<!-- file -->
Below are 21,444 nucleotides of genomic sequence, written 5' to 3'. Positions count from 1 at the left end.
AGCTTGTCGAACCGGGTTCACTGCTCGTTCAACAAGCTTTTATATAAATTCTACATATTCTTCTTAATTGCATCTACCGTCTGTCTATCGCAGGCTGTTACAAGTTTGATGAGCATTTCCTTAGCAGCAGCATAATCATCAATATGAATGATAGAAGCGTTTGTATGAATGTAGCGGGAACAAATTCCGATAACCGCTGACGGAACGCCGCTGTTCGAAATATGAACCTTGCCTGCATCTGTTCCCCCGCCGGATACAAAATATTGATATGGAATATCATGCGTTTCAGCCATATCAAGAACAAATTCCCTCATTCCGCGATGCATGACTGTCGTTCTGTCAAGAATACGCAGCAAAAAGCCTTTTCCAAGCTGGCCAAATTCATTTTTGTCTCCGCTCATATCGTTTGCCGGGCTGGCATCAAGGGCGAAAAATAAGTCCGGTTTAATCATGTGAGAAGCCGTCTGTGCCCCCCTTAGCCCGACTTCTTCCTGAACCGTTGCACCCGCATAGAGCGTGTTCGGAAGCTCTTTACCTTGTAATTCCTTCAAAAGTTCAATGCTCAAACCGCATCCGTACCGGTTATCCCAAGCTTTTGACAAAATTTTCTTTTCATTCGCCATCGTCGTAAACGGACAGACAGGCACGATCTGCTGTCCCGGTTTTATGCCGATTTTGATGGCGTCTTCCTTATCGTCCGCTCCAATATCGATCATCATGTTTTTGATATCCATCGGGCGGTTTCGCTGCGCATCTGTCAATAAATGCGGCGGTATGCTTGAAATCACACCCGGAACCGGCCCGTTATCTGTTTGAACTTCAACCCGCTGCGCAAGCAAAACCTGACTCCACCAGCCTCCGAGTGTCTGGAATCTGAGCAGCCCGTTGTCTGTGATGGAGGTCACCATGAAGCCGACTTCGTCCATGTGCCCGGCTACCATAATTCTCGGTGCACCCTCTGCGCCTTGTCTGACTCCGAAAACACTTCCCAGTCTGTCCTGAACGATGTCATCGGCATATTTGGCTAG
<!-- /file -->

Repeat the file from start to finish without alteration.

Below are 21,444 nucleotides of genomic sequence, written 5' to 3'. Positions count from 1 at the left end.
AGCTTGTCGAACCGGGTTCACTGCTCGTTCAACAAGCTTTTATATAAATTCTACATATTCTTCTTAATTGCATCTACCGTCTGTCTATCGCAGGCTGTTACAAGTTTGATGAGCATTTCCTTAGCAGCAGCATAATCATCAATATGAATGATAGAAGCGTTTGTATGAATGTAGCGGGAACAAATTCCGATAACCGCTGACGGAACGCCGCTGTTCGAAATATGAACCTTGCCTGCATCTGTTCCCCCGCCGGATACAAAATATTGATATGGAATATCATGCGTTTCAGCCATATCAAGAACAAATTCCCTCATTCCGCGATGCATGACTGTCGTTCTGTCAAGAATACGCAGCAAAAAGCCTTTTCCAAGCTGGCCAAATTCATTTTTGTCTCCGCTCATATCGTTTGCCGGGCTGGCATCAAGGGCGAAAAATAAGTCCGGTTTAATCATGTGAGAAGCCGTCTGTGCCCCCCTTAGCCCGACTTCTTCCTGAACCGTTGCACCCGCATAGAGCGTGTTCGGAAGCTCTTTACCTTGTAATTCCTTCAAAAGTTCAATGCTCAAACCGCATCCGTACCGGTTATCCCAAGCTTTTGACAAAATTTTCTTTTCATTCGCCATCGTCGTAAACGGACAGACAGGCACGATCTGCTGTCCCGGTTTTATGCCGATTTTGATGGCGTCTTCCTTATCGTCCGCTCCAATATCGATCATCATGTTTTTGATATCCATCGGGCGGTTTCGCTGCGCATCTGTCAATAAATGCGGCGGTATGCTTGAAATCACACCCGGAACCGGCCCGTTATCTGTTTGAACTTCAACCCGCTGCGCAAGCAAAACCTGACTCCACCAGCCTCCGAGTGTCTGGAATCTGAGCAGCCCGTTGTCTGTGATGGAGGTCACCATGAAGCCGACTTCGTCCATGTGCCCGGCTACCATAATTCTCGGTGCACCCTCTGCGCCTTGTCTGACTCCGAAAACACTTCCCAGTCTGTCCTGAACGATGTCATCGGCATATTTGGCTAG